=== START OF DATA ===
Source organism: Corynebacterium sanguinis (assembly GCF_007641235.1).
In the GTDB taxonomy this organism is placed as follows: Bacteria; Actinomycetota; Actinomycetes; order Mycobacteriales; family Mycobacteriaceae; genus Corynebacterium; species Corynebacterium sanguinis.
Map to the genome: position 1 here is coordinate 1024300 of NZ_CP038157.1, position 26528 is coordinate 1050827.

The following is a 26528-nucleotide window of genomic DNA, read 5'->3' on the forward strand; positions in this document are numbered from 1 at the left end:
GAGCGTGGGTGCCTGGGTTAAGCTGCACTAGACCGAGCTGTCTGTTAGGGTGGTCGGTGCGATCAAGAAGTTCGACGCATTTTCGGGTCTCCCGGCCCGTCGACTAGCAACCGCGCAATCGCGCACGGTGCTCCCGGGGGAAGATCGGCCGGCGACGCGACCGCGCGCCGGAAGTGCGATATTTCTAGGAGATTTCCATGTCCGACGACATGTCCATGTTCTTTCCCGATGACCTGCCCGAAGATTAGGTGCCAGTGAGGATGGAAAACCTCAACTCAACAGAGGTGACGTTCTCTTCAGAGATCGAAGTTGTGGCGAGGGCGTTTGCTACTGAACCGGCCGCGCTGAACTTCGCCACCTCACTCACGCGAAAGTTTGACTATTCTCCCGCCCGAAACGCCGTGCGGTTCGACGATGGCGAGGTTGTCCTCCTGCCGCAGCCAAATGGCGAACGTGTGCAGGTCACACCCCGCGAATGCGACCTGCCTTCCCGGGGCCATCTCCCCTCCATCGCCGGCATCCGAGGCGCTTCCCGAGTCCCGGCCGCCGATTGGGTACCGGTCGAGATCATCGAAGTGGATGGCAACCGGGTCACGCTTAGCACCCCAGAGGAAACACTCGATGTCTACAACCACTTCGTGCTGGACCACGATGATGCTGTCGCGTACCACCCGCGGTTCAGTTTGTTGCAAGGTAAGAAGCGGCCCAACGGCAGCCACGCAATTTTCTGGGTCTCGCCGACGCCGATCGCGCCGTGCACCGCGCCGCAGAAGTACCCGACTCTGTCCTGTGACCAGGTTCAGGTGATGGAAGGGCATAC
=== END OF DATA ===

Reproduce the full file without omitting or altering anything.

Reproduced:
Source organism: Corynebacterium sanguinis (assembly GCF_007641235.1).
In the GTDB taxonomy this organism is placed as follows: Bacteria; Actinomycetota; Actinomycetes; order Mycobacteriales; family Mycobacteriaceae; genus Corynebacterium; species Corynebacterium sanguinis.
Map to the genome: position 1 here is coordinate 1024300 of NZ_CP038157.1, position 26528 is coordinate 1050827.

The following is a 26528-nucleotide window of genomic DNA, read 5'->3' on the forward strand; positions in this document are numbered from 1 at the left end:
GAGCGTGGGTGCCTGGGTTAAGCTGCACTAGACCGAGCTGTCTGTTAGGGTGGTCGGTGCGATCAAGAAGTTCGACGCATTTTCGGGTCTCCCGGCCCGTCGACTAGCAACCGCGCAATCGCGCACGGTGCTCCCGGGGGAAGATCGGCCGGCGACGCGACCGCGCGCCGGAAGTGCGATATTTCTAGGAGATTTCCATGTCCGACGACATGTCCATGTTCTTTCCCGATGACCTGCCCGAAGATTAGGTGCCAGTGAGGATGGAAAACCTCAACTCAACAGAGGTGACGTTCTCTTCAGAGATCGAAGTTGTGGCGAGGGCGTTTGCTACTGAACCGGCCGCGCTGAACTTCGCCACCTCACTCACGCGAAAGTTTGACTATTCTCCCGCCCGAAACGCCGTGCGGTTCGACGATGGCGAGGTTGTCCTCCTGCCGCAGCCAAATGGCGAACGTGTGCAGGTCACACCCCGCGAATGCGACCTGCCTTCCCGGGGCCATCTCCCCTCCATCGCCGGCATCCGAGGCGCTTCCCGAGTCCCGGCCGCCGATTGGGTACCGGTCGAGATCATCGAAGTGGATGGCAACCGGGTCACGCTTAGCACCCCAGAGGAAACACTCGATGTCTACAACCACTTCGTGCTGGACCACGATGATGCTGTCGCGTACCACCCGCGGTTCAGTTTGTTGCAAGGTAAGAAGCGGCCCAACGGCAGCCACGCAATTTTCTGGGTCTCGCCGACGCCGATCGCGCCGTGCACCGCGCCGCAGAAGTACCCGACTCTGTCCTGTGACCAGGTTCAGGTGATGGAAGGGCATAC